If you are reading this on the Vision Zero website, then it should be no surprise to learn that a backup camera is easily the best collision avoidance upgrade you can make to your car, truck or SUV. Being able to see objects or — more importantly — people behind your vehicle while parking or maneuvering can dramatically reduce the chances of an accident. We’ve looked at many of the universal and vehicle-specific camera options available from mobile enhancement retailers in the past. Now it’s time to talk about the different ways you can view the image from such a camera.
Aftermarket Multimedia Receiver
If you’ve decided to upgrade the audio system in your vehicle, then you’ve probably considered a multimedia receiver that includes a color display. These usually have screens with sizes of 6 to 7 inches, and some of the new floating-face receivers have screens as large as 11 inches. These floating-face radios are an excellent option for vehicles that don’t have room for the typical double-DIN multimedia receiver.
Source unit options include provisions for at least a backup camera, although many allow your installer to add a forward-facing or blind-spot monitoring solution. In all cases, the rearview camera image will display automatically when you put the transmission in reverse.
Factory-Installed Color Display
Many vehicles come with a color display in the dash. In many cases, the image from an aftermarket backup camera can be displayed on this screen by adding an interface module. Just as with some of the premium multimedia receivers, these interfaces allow multiple cameras to be connected and displayed. A forward-facing camera in the front grille can help see parking curbs or the bumper of another vehicle when parking or maneuvering in a large SUV or pickup truck.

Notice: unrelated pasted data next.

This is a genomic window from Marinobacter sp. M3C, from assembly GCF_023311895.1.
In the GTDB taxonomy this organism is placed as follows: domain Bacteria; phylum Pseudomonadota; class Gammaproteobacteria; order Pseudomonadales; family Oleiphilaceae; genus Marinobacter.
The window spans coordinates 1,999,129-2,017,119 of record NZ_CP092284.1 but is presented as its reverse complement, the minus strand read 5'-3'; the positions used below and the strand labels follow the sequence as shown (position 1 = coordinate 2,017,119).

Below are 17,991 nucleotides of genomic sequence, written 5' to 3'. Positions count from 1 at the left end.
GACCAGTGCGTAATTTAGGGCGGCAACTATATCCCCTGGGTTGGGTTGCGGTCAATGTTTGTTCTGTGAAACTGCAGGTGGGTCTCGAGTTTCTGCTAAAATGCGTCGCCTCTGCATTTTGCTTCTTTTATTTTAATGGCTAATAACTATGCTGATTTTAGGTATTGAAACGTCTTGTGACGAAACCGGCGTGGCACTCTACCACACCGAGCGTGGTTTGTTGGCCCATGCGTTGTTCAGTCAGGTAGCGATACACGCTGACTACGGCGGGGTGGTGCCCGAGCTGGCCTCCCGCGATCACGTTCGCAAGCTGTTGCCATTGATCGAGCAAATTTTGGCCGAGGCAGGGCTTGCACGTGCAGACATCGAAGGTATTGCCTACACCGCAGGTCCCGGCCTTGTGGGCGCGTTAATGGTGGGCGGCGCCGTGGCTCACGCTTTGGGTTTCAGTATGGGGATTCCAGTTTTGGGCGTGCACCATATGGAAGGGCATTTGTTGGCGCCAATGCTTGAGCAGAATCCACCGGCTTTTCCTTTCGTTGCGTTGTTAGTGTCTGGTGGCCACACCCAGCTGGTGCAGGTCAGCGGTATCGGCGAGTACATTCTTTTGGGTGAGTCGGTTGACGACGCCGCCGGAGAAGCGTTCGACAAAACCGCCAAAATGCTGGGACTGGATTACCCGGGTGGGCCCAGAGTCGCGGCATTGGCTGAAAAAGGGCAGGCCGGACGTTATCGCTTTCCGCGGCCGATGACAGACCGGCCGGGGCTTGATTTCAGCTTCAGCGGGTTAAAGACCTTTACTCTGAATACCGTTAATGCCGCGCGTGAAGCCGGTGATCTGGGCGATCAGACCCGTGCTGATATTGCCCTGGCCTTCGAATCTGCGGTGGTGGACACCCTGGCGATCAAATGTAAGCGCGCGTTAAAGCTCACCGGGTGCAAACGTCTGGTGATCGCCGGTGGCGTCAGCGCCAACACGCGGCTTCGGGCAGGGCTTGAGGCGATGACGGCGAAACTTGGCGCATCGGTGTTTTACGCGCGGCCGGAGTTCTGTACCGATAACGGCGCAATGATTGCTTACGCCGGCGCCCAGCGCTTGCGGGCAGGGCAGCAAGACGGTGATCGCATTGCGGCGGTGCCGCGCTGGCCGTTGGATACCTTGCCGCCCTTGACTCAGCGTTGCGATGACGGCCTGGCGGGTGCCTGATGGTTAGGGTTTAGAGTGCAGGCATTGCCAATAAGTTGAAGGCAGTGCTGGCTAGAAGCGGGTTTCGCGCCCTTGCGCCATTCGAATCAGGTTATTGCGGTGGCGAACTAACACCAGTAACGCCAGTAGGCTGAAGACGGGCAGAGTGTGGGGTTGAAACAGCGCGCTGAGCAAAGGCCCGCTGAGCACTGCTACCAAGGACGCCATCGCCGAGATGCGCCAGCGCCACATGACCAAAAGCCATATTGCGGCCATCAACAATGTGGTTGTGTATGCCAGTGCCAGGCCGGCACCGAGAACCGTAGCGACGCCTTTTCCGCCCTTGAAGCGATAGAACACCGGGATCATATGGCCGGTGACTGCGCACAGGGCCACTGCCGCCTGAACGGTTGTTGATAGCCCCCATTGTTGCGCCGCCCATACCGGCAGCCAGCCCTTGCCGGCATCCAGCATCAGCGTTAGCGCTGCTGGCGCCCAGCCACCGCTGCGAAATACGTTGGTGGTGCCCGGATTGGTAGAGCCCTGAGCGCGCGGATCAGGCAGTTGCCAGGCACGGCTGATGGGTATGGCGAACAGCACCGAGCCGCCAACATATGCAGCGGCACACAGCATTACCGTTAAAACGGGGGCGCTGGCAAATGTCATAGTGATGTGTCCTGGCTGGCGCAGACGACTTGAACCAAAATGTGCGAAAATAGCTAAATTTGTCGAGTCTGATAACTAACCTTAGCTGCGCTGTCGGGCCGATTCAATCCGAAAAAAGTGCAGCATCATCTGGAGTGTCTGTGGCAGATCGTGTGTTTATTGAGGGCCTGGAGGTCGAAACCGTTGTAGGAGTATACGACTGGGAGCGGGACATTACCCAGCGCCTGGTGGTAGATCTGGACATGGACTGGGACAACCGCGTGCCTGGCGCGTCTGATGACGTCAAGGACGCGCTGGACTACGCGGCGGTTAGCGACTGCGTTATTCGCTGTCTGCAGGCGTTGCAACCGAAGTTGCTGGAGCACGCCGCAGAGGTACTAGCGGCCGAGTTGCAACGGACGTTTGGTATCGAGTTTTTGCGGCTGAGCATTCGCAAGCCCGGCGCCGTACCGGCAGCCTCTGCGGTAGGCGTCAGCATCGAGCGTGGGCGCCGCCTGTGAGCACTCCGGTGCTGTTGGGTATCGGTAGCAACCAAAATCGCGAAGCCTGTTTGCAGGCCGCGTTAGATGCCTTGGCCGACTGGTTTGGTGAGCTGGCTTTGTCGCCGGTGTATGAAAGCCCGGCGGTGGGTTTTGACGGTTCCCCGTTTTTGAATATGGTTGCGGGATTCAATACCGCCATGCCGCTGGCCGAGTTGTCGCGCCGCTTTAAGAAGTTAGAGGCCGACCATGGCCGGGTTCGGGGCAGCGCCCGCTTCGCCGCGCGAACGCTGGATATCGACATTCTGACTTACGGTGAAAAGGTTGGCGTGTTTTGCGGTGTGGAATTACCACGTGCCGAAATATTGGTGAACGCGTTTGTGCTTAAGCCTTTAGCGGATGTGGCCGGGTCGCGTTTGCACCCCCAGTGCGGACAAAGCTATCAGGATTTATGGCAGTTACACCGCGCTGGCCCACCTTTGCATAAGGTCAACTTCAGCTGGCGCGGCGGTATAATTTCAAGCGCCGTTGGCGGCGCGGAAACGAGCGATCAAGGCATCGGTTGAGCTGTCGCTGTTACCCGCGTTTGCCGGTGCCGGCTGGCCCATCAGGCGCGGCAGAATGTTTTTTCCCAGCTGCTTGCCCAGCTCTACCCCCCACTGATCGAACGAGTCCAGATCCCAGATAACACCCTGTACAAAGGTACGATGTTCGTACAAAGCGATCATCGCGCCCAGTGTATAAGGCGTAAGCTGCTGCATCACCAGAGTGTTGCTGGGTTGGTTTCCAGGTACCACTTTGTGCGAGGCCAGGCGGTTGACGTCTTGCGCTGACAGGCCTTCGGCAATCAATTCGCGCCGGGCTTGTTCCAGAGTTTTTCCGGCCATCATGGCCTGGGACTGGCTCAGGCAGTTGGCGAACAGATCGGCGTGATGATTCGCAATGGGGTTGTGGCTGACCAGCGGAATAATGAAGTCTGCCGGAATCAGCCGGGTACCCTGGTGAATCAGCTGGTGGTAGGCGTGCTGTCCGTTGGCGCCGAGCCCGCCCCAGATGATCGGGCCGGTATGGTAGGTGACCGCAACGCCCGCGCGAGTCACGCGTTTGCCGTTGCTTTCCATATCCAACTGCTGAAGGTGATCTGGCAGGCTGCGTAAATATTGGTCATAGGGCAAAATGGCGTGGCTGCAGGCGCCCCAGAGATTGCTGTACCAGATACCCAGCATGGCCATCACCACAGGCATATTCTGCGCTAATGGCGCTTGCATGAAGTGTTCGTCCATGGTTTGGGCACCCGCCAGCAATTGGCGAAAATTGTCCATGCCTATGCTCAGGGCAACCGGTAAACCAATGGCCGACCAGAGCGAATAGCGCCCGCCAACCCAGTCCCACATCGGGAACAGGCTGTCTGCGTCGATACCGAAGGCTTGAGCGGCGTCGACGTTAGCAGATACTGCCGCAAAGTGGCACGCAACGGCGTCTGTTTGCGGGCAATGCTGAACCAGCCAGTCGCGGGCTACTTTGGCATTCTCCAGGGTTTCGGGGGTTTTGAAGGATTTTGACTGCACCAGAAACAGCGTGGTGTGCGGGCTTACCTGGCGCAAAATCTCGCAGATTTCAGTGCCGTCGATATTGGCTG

Replacement Rearview Mirror
If your vehicle doesn’t have a screen in the dash, then a replacement rearview mirror with an integrated color screen is a great choice. These mirrors are available with 3.3- or 4.3-inch screens or, in some cases, a wide-angle screen that spans the entire width of the chassis. When the camera is off, the mirror works just like the factory-installed unit to let you see what’s behind you. When you put the transmission in reverse, the image shines through the mirror’s reflective coating to let you see those hidden objects.
Upgraded rearview mirrors are available with options like a built-in compass, Homelink and auto-dimming features.
Suppose you are considering adding a backup camera to a commercial vehicle like a cube van. In that case, you may want to consider using a standalone display screen that can be mounted on the dash, in the center console or to the roof liner where a typical rearview mirror would be. These displays vary in size from 4 to 8 inches and include the option of displaying the image from multiple cameras simultaneously. With no way to see out the back window of many of these vehicles, you may choose to implement two cameras. One camera can be faced rearward to help see other vehicles when you’re changing lanes, and a secondary camera can be used when parking and maneuvering. You can even have a camera added to monitor the cargo in the back of a van.
Add Safety to Your Vehicle with a Backup Camera
Being able to see objects or people behind you while backing up provides invaluable peace of mind. Drop by your local specialty mobile enhancement retailer today to find out what options are available to integrate a backup camera system into your car, truck or SUV. To find a retailer that specializes in vehicle safety systems, use the Dealer Locator here on the Vision Zero website.